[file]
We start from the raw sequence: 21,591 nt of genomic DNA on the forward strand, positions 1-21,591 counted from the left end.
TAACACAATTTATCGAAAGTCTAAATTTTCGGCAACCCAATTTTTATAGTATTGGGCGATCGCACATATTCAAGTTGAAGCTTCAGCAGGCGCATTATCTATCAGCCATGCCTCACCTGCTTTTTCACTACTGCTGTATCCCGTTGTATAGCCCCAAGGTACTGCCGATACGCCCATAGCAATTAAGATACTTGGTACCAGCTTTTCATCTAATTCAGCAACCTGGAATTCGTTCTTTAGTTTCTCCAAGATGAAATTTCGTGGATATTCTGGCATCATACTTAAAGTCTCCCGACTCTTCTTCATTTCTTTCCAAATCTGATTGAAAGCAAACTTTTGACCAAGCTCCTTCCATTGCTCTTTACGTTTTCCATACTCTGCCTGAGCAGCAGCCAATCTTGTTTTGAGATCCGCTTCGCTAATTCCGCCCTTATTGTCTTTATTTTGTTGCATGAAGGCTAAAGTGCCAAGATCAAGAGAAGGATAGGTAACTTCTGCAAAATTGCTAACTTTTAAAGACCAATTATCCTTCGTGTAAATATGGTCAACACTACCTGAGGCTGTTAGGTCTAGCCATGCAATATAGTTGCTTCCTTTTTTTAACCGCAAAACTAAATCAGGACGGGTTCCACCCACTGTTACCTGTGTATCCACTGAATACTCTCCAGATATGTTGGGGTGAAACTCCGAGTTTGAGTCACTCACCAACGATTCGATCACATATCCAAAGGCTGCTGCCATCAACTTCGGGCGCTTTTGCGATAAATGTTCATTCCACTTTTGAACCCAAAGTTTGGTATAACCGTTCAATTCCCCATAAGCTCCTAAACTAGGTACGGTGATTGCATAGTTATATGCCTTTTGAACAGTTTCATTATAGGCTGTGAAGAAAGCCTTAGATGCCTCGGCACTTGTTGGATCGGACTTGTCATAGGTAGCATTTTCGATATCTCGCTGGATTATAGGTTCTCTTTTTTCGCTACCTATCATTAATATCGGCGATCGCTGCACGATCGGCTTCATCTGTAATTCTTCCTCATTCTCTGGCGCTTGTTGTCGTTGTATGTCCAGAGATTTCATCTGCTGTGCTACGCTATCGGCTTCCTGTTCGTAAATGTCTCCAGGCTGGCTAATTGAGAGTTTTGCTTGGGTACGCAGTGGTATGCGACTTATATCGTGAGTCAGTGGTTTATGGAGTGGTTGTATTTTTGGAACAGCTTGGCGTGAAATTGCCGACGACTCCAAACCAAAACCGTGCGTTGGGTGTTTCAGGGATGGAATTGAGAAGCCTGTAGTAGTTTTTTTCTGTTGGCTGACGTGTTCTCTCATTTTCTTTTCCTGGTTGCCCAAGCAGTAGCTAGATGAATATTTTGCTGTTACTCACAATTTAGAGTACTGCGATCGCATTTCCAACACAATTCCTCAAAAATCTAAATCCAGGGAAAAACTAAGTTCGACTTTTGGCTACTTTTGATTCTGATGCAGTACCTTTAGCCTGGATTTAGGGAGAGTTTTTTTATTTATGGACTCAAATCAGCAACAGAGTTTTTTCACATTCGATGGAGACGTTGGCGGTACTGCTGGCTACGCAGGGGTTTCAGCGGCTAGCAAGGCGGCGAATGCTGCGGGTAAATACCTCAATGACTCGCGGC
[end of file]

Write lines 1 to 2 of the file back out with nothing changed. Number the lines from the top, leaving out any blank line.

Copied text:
We start from the raw sequence: 21,591 nt of genomic DNA on the forward strand, positions 1-21,591 counted from the left end.
TAACACAATTTATCGAAAGTCTAAATTTTCGGCAACCCAATTTTTATAGTATTGGGCGATCGCACATATTCAAGTTGAAGCTTCAGCAGGCGCATTATCTATCAGCCATGCCTCACCTGCTTTTTCACTACTGCTGTATCCCGTTGTATAGCCCCAAGGTACTGCCGATACGCCCATAGCAATTAAGATACTTGGTACCAGCTTTTCATCTAATTCAGCAACCTGGAATTCGTTCTTTAGTTTCTCCAAGATGAAATTTCGTGGATATTCTGGCATCATACTTAAAGTCTCCCGACTCTTCTTCATTTCTTTCCAAATCTGATTGAAAGCAAACTTTTGACCAAGCTCCTTCCATTGCTCTTTACGTTTTCCATACTCTGCCTGAGCAGCAGCCAATCTTGTTTTGAGATCCGCTTCGCTAATTCCGCCCTTATTGTCTTTATTTTGTTGCATGAAGGCTAAAGTGCCAAGATCAAGAGAAGGATAGGTAACTTCTGCAAAATTGCTAACTTTTAAAGACCAATTATCCTTCGTGTAAATATGGTCAACACTACCTGAGGCTGTTAGGTCTAGCCATGCAATATAGTTGCTTCCTTTTTTTAACCGCAAAACTAAATCAGGACGGGTTCCACCCACTGTTACCTGTGTATCCACTGAATACTCTCCAGATATGTTGGGGTGAAACTCCGAGTTTGAGTCACTCACCAACGATTCGATCACATATCCAAAGGCTGCTGCCATCAACTTCGGGCGCTTTTGCGATAAATGTTCATTCCACTTTTGAACCCAAAGTTTGGTATAACCGTTCAATTCCCCATAAGCTCCTAAACTAGGTACGGTGATTGCATAGTTATATGCCTTTTGAACAGTTTCATTATAGGCTGTGAAGAAAGCCTTAGATGCCTCGGCACTTGTTGGATCGGACTTGTCATAGGTAGCATTTTCGATATCTCGCTGGATTATAGGTTCTCTTTTTTCGCTACCTATCATTAATATCGGCGATCGCTGCACGATCGGCTTCATCTGTAATTCTTCCTCATTCTCTGGCGCTTGTTGTCGTTGTATGTCCAGAGATTTCATCTGCTGTGCTACGCTATCGGCTTCCTGTTCGTAAATGTCTCCAGGCTGGCTAATTGAGAGTTTTGCTTGGGTACGCAGTGGTATGCGACTTATATCGTGAGTCAGTGGTTTATGGAGTGGTTGTATTTTTGGAACAGCTTGGCGTGAAATTGCCGACGACTCCAAACCAAAACCGTGCGTTGGGTGTTTCAGGGATGGAATTGAGAAGCCTGTAGTAGTTTTTTTCTGTTGGCTGACGTGTTCTCTCATTTTCTTTTCCTGGTTGCCCAAGCAGTAGCTAGATGAATATTTTGCTGTTACTCACAATTTAGAGTACTGCGATCGCATTTCCAACACAATTCCTCAAAAATCTAAATCCAGGGAAAAACTAAGTTCGACTTTTGGCTACTTTTGATTCTGATGCAGTACCTTTAGCCTGGATTTAGGGAGAGTTTTTTTATTTATGGACTCAAATCAGCAACAGAGTTTTTTCACATTCGATGGAGACGTTGGCGGTACTGCTGGCTACGCAGGGGTTTCAGCGGCTAGCAAGGCGGCGAATGCTGCGGGTAAATACCTCAATGACTCGCGGC